By Martha Mellinger
Deanna enjoyed giving gifts to her friends each year at Christmas, but not this year, and no more! Handing me a bag of adorable little teddy bears, she explained that she decided to make a contribution in her friend’s names instead of purchasing for them another gift. The teddy bears are for the Holocaust Survivors in Israel, she explained, and each of her friends has been notified and has expressed pleasure in being recognized this way.
And the Survivors will love the teddy bears! Many were robbed of their childhood in the ghettos and camps during the Holocaust. They had no toys or playthings then, and to give them a teddy bear now, will put a smile on their face and give them a childlike delight they never had.
Nancy was cleaning through her chest of old linens and decided it was time to get them out of the drawers and into the hands of those who could use and appreciate them. Beautifully handmade by her grandmother and her husband’s grandmother, the bureau scarves, hand towels, napkins and doilies were in excellent condition. The intricate stitching and handiwork, long lost to the present generation, needed only a bit of freshening up. She chose to give them to the Survivors.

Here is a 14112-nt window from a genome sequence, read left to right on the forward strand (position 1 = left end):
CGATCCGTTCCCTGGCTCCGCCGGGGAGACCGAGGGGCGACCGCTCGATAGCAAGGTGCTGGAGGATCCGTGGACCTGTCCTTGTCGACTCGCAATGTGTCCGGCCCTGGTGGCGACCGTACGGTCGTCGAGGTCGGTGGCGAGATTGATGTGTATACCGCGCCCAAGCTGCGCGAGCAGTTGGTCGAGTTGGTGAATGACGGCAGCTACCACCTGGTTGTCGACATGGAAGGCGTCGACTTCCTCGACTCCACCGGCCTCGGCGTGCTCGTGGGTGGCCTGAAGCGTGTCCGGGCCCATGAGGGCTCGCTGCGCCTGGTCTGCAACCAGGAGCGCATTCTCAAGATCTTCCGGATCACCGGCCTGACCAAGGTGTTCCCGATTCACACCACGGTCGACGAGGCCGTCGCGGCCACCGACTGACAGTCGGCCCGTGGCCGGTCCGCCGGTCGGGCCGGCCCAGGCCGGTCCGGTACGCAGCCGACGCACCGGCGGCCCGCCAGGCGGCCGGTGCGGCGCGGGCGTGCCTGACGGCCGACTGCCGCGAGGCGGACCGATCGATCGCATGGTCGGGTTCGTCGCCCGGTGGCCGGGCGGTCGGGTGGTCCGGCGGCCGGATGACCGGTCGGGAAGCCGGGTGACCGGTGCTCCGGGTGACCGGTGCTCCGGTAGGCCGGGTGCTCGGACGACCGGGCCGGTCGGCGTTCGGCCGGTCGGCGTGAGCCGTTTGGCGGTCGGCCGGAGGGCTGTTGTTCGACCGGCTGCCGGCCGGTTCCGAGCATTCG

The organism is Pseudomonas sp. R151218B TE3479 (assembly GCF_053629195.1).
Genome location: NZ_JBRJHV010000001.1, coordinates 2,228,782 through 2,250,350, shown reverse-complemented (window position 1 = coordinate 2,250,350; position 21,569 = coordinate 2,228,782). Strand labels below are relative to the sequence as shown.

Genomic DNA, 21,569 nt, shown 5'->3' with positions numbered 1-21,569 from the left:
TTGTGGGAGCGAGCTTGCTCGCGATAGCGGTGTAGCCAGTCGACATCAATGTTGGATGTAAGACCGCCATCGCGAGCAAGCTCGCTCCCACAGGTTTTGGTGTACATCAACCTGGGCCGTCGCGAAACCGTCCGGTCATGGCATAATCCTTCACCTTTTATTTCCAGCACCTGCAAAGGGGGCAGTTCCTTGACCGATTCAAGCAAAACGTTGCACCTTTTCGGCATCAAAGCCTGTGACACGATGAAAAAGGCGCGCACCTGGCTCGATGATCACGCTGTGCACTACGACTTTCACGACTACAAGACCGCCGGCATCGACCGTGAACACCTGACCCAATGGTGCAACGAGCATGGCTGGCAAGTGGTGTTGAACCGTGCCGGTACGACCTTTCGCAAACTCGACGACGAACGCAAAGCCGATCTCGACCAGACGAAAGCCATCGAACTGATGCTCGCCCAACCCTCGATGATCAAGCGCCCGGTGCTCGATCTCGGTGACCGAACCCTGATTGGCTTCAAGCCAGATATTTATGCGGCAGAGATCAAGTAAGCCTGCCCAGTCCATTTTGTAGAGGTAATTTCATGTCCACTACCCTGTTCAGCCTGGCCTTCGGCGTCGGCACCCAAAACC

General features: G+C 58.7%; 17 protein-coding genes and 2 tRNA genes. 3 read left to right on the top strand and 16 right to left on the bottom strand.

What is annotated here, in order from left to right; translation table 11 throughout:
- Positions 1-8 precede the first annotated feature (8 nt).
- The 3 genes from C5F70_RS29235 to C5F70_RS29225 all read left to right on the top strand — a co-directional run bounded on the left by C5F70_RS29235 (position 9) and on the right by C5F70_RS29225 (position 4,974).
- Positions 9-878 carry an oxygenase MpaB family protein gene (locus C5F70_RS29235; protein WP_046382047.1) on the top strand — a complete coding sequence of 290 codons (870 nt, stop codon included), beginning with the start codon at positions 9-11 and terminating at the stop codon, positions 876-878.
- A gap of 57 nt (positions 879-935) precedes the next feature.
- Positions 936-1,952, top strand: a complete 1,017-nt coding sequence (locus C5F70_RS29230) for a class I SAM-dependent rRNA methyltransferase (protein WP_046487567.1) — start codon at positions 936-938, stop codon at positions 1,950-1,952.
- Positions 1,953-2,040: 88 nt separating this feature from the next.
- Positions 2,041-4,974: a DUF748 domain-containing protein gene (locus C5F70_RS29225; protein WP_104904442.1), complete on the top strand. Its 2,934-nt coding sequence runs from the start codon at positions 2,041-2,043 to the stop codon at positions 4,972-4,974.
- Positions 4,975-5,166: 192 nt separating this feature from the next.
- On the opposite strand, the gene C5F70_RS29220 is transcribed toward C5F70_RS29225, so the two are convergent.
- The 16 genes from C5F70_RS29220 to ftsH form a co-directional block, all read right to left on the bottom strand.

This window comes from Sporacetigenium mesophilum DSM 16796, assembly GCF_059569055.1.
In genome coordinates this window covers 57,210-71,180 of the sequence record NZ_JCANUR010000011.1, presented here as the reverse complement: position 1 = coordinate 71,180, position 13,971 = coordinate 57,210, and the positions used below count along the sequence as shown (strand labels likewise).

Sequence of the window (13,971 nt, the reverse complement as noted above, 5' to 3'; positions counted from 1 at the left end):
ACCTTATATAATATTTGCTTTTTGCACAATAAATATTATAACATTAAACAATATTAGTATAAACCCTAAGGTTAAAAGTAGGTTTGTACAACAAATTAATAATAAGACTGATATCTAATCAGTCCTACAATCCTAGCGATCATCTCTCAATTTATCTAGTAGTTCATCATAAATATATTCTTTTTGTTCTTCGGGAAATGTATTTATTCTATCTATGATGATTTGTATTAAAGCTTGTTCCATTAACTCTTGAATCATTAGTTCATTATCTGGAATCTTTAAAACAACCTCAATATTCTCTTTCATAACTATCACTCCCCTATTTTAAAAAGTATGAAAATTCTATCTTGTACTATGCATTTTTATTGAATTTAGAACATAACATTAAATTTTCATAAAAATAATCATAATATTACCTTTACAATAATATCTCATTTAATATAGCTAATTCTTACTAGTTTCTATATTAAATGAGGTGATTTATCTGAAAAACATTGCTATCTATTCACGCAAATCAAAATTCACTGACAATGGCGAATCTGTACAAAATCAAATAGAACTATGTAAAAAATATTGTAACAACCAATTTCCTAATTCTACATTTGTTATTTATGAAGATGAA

Many of our Survivors have done lovely handiwork themselves but are no longer able to see clearly or have the manual dexterity necessary to continue. They value such skills and will appreciate the love and labor that went into creating each piece. As few of them have any family pieces to pass on to their children and grandchildren, these heirlooms may now become their family heirlooms.
Mary was retiring from her upholstery business and needed to dispense with fabric remnants, trims, and sample books. Hearing of the gifts that we provide for the Survivors, she eagerly selected choice materials that could be recycled and pieced to create lovely table runners. Mary’s late husband was a Jew and she had often wished she could contribute to charitable Jewish causes, but with a fixed income in her retirement it was not possible. Now her trash can be her contribution for the creation of gift items to show our Survivors they are honored and remembered.
Opie is in her late 80’s and lives alone in one room in a retirement community. Because of allergies she never leaves her room, and struggles to find things to do to occupy her time. An avid seamstress, she welcomes the opportunity to assemble sewing projects for the Survivors. Now she has a worthwhile cause to occupy the long hours of her days.
Deanna, Nancy, Mary and Opie …. Teddy Bears, Treasure, Trash and Time … Giving at its purest and noblest and best! What other creative opportunities and stashes of treasures are waiting to be discovered and converted into tangible gifts to let our Survivors know that we remember and we care!